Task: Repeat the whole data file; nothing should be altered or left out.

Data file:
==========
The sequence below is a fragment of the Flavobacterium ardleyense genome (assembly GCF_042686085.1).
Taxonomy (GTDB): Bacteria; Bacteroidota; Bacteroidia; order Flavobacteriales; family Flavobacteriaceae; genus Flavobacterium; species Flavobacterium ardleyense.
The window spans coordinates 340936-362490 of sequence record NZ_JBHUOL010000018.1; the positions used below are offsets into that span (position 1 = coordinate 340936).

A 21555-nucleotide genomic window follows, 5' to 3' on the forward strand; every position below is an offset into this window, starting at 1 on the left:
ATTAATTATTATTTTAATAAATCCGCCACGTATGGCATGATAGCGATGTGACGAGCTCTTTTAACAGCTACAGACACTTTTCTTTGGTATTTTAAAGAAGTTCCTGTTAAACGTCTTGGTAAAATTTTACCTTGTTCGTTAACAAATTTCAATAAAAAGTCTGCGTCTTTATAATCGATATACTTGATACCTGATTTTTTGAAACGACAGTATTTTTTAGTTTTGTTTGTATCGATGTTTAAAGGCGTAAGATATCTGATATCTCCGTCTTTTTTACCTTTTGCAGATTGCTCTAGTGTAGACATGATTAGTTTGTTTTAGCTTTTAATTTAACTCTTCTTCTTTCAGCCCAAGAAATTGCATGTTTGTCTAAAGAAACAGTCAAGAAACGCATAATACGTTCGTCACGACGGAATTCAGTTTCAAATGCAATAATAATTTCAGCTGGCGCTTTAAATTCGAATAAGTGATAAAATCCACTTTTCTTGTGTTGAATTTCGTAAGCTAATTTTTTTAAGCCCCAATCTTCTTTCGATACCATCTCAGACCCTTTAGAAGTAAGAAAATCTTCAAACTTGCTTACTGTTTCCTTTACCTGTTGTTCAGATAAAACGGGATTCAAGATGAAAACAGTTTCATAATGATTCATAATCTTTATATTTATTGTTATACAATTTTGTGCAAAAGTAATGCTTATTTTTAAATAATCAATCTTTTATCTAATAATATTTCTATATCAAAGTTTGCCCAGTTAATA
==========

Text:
The sequence below is a fragment of the Flavobacterium ardleyense genome (assembly GCF_042686085.1).
Taxonomy (GTDB): Bacteria; Bacteroidota; Bacteroidia; order Flavobacteriales; family Flavobacteriaceae; genus Flavobacterium; species Flavobacterium ardleyense.
The window spans coordinates 340936-362490 of sequence record NZ_JBHUOL010000018.1; the positions used below are offsets into that span (position 1 = coordinate 340936).

A 21555-nucleotide genomic window follows, 5' to 3' on the forward strand; every position below is an offset into this window, starting at 1 on the left:
ATTAATTATTATTTTAATAAATCCGCCACGTATGGCATGATAGCGATGTGACGAGCTCTTTTAACAGCTACAGACACTTTTCTTTGGTATTTTAAAGAAGTTCCTGTTAAACGTCTTGGTAAAATTTTACCTTGTTCGTTAACAAATTTCAATAAAAAGTCTGCGTCTTTATAATCGATATACTTGATACCTGATTTTTTGAAACGACAGTATTTTTTAGTTTTGTTTGTATCGATGTTTAAAGGCGTAAGATATCTGATATCTCCGTCTTTTTTACCTTTTGCAGATTGCTCTAGTGTAGACATGATTAGTTTGTTTTAGCTTTTAATTTAACTCTTCTTCTTTCAGCCCAAGAAATTGCATGTTTGTCTAAAGAAACAGTCAAGAAACGCATAATACGTTCGTCACGACGGAATTCAGTTTCAAATGCAATAATAATTTCAGCTGGCGCTTTAAATTCGAATAAGTGATAAAATCCACTTTTCTTGTGTTGAATTTCGTAAGCTAATTTTTTTAAGCCCCAATCTTCTTTCGATACCATCTCAGACCCTTTAGAAGTAAGAAAATCTTCAAACTTGCTTACTGTTTCCTTTACCTGTTGTTCAGATAAAACGGGATTCAAGATGAAAACAGTTTCATAATGATTCATAATCTTTATATTTATTGTTATACAATTTTGTGCAAAAGTAATGCTTATTTTTAAATAATCAATCTTTTATCTAATAATATTTCTATATCAAAGTTTGCCCAGTTAATA